Jesmyn Ward’s National Book Award-winning novel, Salvage the Bones, follows adolescent girl, Esch, and her family struggling to survive among the wreckage of their mother’s death several years prior. Esch has just become pregnant. Her brother Skeet fights for his beloved pit bull China, who’s just had pups. Her brother Randall prepares for the “big game” that will determine his fate as a basketball star. Their little brother Junior is wholly dependant on them all. What is at stake for this family comes starkly to the fore of this intimate and brutal narrative set in Bois Sauvage, Mississippi, in the days before the onslaught of Hurricane Katrina.
Ward creates a palpable tone of menace that carries throughout the novel. There is a looming sense of loss, of disaster. We see Esch, Skeet, and Randall’s desires fall into peril. Will Manny, the father of Esch’s child, disown her when he discovers the pregnancy? Will Skeet lose his beloved China and her pups? Ward evokes in the mercurial dog, China, a symbol of life and death, of intimacy and destruction. She is both menacing and matronly. She gives life, and she brutally takes it away. Ward’s poetic language and imagery brings beauty to the ugliness of this world, beauty that is repeatedly shattered in moments of naturalistic brutality that catch one’s breath.
Ward evokes the family bond with great skill. She doesn’t have to rely on exposition or sentimentality. In the actions, gestures, dialogue, and choices of the characters, love reveals itself, without having to thrust a spotlight on it. The family is nearly always present in the narrative. Whether it is Randal simply throwing a basketball in the air and catching it— they are always there. Thus we feel the family as a collective extension of the protagonist herself.
Love is the root of the central characters, Esch and Skeet, reaching out into the world. Skeet has big ambitions for his beloved China that play out in a dog fighting ring in the woods. Esch desperately pines over Manny, her baby intensifying and adding significance to her desire.
Love is not a romanticized but rather an ordinary thing, but very powerful. It creates great stakes, such that each loss that the novel witnesses is subtly tragic.
Esch and Skeet reach out with their desires. Desire is always mixed up with brutality. Ward is careful to acknowledge love’s bloodied fang. We see the contradiction of intimacy and brutality in Ward’s powerful description of the climactic dog fight, where China and her opponent struggle, first as if kissing, then tearing, gashing, revealing pulpy meat. In the dog fight Ward evokes the tangible battle between Esch and her family and Manny and his.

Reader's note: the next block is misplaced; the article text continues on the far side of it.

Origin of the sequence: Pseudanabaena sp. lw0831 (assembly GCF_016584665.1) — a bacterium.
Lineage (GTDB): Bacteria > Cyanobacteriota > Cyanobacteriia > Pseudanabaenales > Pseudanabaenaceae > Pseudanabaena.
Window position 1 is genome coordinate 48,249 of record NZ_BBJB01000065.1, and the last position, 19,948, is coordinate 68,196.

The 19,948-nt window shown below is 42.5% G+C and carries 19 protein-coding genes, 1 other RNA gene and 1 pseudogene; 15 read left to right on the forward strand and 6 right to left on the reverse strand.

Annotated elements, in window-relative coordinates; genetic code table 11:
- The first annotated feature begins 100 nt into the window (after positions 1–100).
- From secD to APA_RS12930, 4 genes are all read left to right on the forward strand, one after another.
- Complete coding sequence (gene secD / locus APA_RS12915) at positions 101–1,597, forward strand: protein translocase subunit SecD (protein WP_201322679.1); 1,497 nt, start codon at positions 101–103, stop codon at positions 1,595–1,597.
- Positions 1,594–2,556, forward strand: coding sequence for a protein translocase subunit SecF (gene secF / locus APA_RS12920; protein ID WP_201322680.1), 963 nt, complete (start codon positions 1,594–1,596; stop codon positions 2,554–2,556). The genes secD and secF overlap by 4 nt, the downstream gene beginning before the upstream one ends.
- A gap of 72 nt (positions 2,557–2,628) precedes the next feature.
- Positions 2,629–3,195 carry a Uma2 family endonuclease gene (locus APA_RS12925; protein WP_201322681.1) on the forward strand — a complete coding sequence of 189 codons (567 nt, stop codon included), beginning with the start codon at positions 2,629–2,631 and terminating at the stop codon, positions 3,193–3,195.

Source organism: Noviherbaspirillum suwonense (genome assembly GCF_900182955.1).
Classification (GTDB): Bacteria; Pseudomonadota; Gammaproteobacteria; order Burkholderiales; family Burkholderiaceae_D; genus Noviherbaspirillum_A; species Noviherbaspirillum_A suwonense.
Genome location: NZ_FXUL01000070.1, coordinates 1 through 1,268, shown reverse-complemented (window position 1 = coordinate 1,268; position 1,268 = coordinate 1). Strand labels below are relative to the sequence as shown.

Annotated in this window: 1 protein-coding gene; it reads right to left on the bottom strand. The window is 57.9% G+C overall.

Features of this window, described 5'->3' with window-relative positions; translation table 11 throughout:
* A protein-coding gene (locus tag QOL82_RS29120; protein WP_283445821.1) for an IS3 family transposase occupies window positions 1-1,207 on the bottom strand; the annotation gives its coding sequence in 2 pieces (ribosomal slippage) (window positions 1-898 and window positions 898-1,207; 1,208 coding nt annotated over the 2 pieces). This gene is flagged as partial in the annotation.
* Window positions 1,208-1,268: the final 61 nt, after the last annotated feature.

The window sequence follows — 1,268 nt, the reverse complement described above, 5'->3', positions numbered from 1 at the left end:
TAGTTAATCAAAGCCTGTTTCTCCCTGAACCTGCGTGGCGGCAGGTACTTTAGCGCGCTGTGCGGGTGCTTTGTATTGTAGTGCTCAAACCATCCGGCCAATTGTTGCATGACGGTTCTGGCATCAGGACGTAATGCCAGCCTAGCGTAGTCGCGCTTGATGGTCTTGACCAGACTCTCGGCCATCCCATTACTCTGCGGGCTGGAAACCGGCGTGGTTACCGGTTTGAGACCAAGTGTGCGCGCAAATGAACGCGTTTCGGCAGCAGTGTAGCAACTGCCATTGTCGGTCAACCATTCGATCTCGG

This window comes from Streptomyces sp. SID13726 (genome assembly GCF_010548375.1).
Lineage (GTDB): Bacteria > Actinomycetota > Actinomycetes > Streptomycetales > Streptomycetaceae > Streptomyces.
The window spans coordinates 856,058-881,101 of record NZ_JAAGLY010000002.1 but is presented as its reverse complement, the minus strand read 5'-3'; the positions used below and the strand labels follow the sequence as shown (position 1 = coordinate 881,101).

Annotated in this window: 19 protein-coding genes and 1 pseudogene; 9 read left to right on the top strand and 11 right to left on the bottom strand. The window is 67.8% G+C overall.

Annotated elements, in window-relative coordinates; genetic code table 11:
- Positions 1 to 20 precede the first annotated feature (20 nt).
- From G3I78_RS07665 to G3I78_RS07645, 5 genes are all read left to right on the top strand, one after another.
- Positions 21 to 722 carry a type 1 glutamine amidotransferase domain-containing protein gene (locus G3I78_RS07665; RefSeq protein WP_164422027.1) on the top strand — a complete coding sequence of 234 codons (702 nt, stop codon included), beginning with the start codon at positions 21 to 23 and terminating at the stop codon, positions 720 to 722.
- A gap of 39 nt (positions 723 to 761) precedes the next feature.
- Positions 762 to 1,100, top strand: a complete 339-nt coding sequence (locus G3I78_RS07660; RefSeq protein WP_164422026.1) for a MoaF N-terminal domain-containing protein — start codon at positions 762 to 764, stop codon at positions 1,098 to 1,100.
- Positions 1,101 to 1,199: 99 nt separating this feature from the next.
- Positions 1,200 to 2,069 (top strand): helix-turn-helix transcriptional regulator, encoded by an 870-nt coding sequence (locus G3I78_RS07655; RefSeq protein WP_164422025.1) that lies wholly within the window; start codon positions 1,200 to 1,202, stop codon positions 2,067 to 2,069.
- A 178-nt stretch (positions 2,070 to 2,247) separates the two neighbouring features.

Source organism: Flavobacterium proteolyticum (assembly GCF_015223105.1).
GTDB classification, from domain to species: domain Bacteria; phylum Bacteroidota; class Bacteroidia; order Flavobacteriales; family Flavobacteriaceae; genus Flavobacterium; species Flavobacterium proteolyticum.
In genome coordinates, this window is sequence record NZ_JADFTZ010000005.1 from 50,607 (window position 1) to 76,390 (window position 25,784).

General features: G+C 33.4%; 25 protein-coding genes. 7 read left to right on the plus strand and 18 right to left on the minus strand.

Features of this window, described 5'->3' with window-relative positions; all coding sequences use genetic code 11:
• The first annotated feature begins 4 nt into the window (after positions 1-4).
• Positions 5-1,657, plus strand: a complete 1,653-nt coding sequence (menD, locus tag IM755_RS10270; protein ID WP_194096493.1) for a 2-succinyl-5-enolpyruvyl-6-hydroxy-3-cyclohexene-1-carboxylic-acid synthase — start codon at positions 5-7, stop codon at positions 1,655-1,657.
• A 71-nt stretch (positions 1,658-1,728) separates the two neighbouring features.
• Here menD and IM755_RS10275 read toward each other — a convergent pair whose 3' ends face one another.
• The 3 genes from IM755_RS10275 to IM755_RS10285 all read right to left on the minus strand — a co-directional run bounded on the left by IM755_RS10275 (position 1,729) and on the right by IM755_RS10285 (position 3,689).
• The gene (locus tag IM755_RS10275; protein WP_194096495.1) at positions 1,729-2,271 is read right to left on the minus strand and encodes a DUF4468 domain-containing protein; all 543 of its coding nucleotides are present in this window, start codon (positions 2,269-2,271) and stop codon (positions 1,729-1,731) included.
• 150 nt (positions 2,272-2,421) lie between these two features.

One feels deeply the toughness of the survivor. Toughness comes from being part of whole: having to keep one’s self together in order for the whole to survive. As Esch does at one point in the book after being disowned by Manny, by swallowing her terrible grief and getting up off the floor because her brother needs her for something. Love is anchored in the family bond, and all forms of desire reaching outside of this are dashed.
Ward brings the looming sense of doom that pervades the novel to a momentous climax as Katrina hits Bois Sauvage. Then we witness the family scrambling to survive as a whole. What must be sacrificed for this to happen is devastatingly poignant. The scope of the characters’ loyalties winnows down over the course of the novel: from the group of friends, including Manny, to the family and the dogs and their home, and finally, solely, to the familial bonds themselves. Out of destruction is a new world. The book begins with the family having adapted to the world without the mother, and ends with a second rearrangement of the world by Katrina. One in which all any of them possess is the blood bond. Ambition and desire must be shucked to save this bond. And the journey that Ward takes us through to the end, in the aftermath of the hurricane, leaves us shocked, stunned, yet with a sense of affirmation. That these adolescents are shedding their youth in the process of surviving. That they will continue to survive because of each other. The world of the narrative is dismantled and put back together in an unexpected way. In surveying the wreckage of the old elementary school where in a single day the moment of Randall’s only chance for success on the basketball court clashed with Esch’s opening her secret to Manny and the drama that ensued, Esch thinks: “I wonder where the world where that day happened has gone, because we are not in it.” So we witness in this novel a kind of coming of age where what matters most, what can be salvaged, is brought to light only when all the dreams, desires, and hopes covering it face destruction. And Ward uses the brutality of humanity and nature to shear away layers of attachment, illusion and desire, presenting us with the bare bones of what is meaningful in this world in a manner stunning, shocking, palpable, and unflinchingly true.
Ken Israel is the fiction editor at Phoebe.